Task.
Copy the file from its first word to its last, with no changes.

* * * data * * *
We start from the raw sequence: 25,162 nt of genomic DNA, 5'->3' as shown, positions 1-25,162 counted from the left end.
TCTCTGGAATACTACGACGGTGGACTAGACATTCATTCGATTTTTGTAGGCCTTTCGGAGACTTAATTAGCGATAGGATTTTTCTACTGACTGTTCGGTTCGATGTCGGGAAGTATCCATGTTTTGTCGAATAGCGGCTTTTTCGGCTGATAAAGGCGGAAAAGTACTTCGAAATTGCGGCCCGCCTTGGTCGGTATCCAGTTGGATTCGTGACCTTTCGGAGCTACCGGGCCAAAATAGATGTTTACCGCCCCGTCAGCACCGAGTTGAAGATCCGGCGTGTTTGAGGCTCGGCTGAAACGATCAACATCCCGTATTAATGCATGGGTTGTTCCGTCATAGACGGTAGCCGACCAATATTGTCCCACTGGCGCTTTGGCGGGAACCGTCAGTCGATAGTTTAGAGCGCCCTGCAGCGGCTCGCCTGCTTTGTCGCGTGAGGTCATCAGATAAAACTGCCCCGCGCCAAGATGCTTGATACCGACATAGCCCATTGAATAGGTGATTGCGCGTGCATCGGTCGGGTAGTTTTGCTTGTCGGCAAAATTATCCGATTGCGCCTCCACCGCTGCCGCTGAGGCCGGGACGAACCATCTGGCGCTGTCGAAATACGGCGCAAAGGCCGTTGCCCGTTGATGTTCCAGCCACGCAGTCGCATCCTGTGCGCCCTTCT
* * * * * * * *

We start from the raw sequence: 25,162 nt of genomic DNA, 5'->3' as shown, positions 1-25,162 counted from the left end.
TCTCTGGAATACTACGACGGTGGACTAGACATTCATTCGATTTTTGTAGGCCTTTCGGAGACTTAATTAGCGATAGGATTTTTCTACTGACTGTTCGGTTCGATGTCGGGAAGTATCCATGTTTTGTCGAATAGCGGCTTTTTCGGCTGATAAAGGCGGAAAAGTACTTCGAAATTGCGGCCCGCCTTGGTCGGTATCCAGTTGGATTCGTGACCTTTCGGAGCTACCGGGCCAAAATAGATGTTTACCGCCCCGTCAGCACCGAGTTGAAGATCCGGCGTGTTTGAGGCTCGGCTGAAACGATCAACATCCCGTATTAATGCATGGGTTGTTCCGTCATAGACGGTAGCCGACCAATATTGTCCCACTGGCGCTTTGGCGGGAACCGTCAGTCGATAGTTTAGAGCGCCCTGCAGCGGCTCGCCTGCTTTGTCGCGTGAGGTCATCAGATAAAACTGCCCCGCGCCAAGATGCTTGATACCGACATAGCCCATTGAATAGGTGATTGCGCGTGCATCGGTCGGGTAGTTTTGCTTGTCGGCAAAATTATCCGATTGCGCCTCCACCGCTGCCGCTGAGGCCGGGACGAACCATCTGGCGCTGTCGAAATACGGCGCAAAGGCCGTTGCCCGTTGATGTTCCAGCCACGCAGTCGCATCCTGTGCGCCCTTCT